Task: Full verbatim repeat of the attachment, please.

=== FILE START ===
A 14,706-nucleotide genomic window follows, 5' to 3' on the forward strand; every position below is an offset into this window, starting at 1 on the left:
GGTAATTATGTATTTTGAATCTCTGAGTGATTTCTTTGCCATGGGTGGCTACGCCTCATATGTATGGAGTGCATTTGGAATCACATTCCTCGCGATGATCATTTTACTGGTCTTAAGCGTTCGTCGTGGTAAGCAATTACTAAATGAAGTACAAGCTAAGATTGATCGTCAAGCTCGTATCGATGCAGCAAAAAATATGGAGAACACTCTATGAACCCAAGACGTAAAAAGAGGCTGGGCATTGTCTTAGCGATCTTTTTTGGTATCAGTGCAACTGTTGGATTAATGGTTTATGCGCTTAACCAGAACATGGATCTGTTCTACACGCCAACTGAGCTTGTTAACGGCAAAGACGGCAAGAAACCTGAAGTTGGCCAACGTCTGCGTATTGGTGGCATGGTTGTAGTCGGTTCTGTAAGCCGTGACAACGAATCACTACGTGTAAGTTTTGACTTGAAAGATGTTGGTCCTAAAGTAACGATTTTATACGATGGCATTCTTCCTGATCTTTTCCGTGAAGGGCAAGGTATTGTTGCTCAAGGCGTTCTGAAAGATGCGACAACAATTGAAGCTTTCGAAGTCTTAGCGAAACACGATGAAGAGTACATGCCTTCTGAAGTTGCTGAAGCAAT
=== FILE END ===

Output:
A 14,706-nucleotide genomic window follows, 5' to 3' on the forward strand; every position below is an offset into this window, starting at 1 on the left:
GGTAATTATGTATTTTGAATCTCTGAGTGATTTCTTTGCCATGGGTGGCTACGCCTCATATGTATGGAGTGCATTTGGAATCACATTCCTCGCGATGATCATTTTACTGGTCTTAAGCGTTCGTCGTGGTAAGCAATTACTAAATGAAGTACAAGCTAAGATTGATCGTCAAGCTCGTATCGATGCAGCAAAAAATATGGAGAACACTCTATGAACCCAAGACGTAAAAAGAGGCTGGGCATTGTCTTAGCGATCTTTTTTGGTATCAGTGCAACTGTTGGATTAATGGTTTATGCGCTTAACCAGAACATGGATCTGTTCTACACGCCAACTGAGCTTGTTAACGGCAAAGACGGCAAGAAACCTGAAGTTGGCCAACGTCTGCGTATTGGTGGCATGGTTGTAGTCGGTTCTGTAAGCCGTGACAACGAATCACTACGTGTAAGTTTTGACTTGAAAGATGTTGGTCCTAAAGTAACGATTTTATACGATGGCATTCTTCCTGATCTTTTCCGTGAAGGGCAAGGTATTGTTGCTCAAGGCGTTCTGAAAGATGCGACAACAATTGAAGCTTTCGAAGTCTTAGCGAAACACGATGAAGAGTACATGCCTTCTGAAGTTGCTGAAGCAAT